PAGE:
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Custom Webservice

Goal

In the previous examples we worked mainly with data that was available as a file or could be fetched with the built-in WebserviceFileDataObject. To fetch data from a webservice, the WebserviceFileDataObject is sometimes not enough and has to be customized. The reasons why the built-in DataObject is not sufficient are manifold, but it's connected to the way Webservices are designed. Webservices often include design features like:

  • data pagination
  • protect resources using rate limiting
  • different authentication mechanisms
  • filters for incremental load
  • well defined schema
  • ...

Smart Data Lake Builder can not cover all these various needs in a generic WebserviceDataObject, which is why we have to write our own CustomWebserviceDataObject. The goal of this part is to learn how such a CustomWebserviceDataObject can be implemented in Scala.

info

Other than part 1 and 2, we are writing customized Scala classes in part 3 and making use of Apache Spark features. As such, we expect you to have some Scala and Spark know-how to follow along.

It is also a good idea to configure a working development environment at this point. In the Technical Setup chapter we briefly introduced how to use IntelliJ for development. That should greatly improve your development experience compared to manipulating the file in a simple text editor.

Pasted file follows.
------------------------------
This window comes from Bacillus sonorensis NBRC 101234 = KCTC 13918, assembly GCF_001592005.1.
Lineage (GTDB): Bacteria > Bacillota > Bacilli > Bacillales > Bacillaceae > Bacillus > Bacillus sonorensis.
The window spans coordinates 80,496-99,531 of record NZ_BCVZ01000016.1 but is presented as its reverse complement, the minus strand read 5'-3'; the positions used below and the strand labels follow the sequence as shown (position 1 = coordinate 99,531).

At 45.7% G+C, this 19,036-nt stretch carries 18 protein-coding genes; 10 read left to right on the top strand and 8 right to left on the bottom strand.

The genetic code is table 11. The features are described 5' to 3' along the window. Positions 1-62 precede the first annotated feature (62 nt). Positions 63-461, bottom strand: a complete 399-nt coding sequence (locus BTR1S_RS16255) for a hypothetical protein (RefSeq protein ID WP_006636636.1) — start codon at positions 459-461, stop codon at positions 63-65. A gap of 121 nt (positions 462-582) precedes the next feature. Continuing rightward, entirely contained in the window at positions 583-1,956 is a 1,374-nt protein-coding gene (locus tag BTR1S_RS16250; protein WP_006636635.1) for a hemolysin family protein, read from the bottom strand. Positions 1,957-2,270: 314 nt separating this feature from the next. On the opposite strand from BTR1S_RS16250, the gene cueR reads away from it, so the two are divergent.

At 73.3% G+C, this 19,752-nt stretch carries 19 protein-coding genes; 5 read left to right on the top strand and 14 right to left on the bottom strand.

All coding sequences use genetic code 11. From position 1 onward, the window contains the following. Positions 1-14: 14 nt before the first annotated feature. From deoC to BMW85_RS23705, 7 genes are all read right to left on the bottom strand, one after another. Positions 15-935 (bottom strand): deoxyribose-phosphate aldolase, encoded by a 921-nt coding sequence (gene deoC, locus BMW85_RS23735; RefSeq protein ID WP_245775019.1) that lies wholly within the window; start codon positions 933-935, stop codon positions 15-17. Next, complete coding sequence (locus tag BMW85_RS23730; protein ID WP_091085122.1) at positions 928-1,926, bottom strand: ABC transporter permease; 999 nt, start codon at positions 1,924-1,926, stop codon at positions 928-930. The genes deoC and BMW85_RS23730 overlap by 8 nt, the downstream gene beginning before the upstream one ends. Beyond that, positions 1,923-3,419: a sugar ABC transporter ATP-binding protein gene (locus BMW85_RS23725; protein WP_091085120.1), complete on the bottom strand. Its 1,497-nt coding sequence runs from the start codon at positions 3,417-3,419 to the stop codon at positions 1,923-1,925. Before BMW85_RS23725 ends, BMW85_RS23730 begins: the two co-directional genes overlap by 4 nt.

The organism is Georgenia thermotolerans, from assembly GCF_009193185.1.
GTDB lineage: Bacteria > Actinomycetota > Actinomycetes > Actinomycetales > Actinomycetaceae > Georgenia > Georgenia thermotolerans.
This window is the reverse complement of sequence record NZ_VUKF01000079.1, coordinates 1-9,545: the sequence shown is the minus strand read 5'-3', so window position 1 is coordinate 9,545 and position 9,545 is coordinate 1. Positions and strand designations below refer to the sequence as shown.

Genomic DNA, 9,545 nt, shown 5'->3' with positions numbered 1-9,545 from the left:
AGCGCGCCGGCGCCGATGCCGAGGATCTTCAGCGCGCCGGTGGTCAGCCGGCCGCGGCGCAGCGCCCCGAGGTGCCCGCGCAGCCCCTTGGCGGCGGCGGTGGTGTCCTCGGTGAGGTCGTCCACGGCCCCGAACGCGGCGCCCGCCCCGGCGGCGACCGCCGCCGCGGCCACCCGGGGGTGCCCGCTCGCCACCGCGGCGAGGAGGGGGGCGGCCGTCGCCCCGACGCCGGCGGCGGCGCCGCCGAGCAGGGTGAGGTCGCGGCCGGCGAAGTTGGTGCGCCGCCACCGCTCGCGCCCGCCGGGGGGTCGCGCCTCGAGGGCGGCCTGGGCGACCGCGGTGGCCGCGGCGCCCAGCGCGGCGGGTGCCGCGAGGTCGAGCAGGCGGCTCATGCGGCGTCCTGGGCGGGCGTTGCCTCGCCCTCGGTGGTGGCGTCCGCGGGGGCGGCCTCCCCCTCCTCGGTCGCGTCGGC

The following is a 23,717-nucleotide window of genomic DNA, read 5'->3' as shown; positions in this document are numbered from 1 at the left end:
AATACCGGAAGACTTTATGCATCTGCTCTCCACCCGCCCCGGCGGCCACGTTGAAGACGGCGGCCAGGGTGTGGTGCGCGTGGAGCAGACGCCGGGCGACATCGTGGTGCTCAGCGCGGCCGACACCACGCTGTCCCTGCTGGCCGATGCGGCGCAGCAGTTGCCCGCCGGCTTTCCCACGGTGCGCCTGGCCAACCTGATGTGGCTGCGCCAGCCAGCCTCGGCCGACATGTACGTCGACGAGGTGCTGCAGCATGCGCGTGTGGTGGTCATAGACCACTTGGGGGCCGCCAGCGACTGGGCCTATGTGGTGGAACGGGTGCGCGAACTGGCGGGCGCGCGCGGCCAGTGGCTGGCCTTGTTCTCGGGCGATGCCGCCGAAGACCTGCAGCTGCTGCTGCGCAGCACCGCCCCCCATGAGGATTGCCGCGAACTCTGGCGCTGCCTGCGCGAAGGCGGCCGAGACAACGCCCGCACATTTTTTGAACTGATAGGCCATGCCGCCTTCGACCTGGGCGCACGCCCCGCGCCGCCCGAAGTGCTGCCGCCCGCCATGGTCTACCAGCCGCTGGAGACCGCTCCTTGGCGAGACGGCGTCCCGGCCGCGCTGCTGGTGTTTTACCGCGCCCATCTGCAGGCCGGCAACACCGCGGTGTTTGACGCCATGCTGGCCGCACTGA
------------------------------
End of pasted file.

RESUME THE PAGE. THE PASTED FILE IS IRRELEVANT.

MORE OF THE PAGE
Starting point

Again we start with the application.conf that resulted from finishing the last part. If you don't have the application.conf from part 2 anymore, please copy this configuration file to config/application.conf again.

Define Data Objects

We start by rewriting the existing ext-departures DataObject. In the configuration file, replace the old configuration with its new definition:

ext-departures {
type = CustomWebserviceDataObject
schema = """array< struct< icao24: string, firstSeen: integer, estDepartureAirport: string, lastSeen: integer, estArrivalAirport: string, callsign: string, estDepartureAirportHorizDistance: integer, estDepartureAirportVertDistance: integer, estArrivalAirportHorizDistance: integer, estArrivalAirportVertDistance: integer, departureAirportCandidatesCount: integer, arrivalAirportCandidatesCount: integer >>"""
baseUrl = "https://opensky-network.org/api/flights/departure"
nRetry = 5
queryParameters = [{
airport = "LSZB"
begin = 1641393602
end = 1641483739
},{
airport = "EDDF"
begin = 1641393602
end = 1641483739
}]
timeouts {
connectionTimeoutMs = 200000
readTimeoutMs = 200000
}
}

The Configuration for this new ext-departures includes the type of the DataObject, the expected schema, the base url from where we can fetch the departures from, the number of retries, a list of query parameters and timeout options. To have more flexibility, we can now configure the query parameters as options instead defining them in the query string.
The connection timeout corresponds to the time we wait until the connection is established and the read timeout equals the time we wait until the webservice responds after the request has been submitted. If the request cannot be answered in the times configured, we try to automatically resend the request. How many times a failed request will be resend, is controlled by the nRetry parameter.

info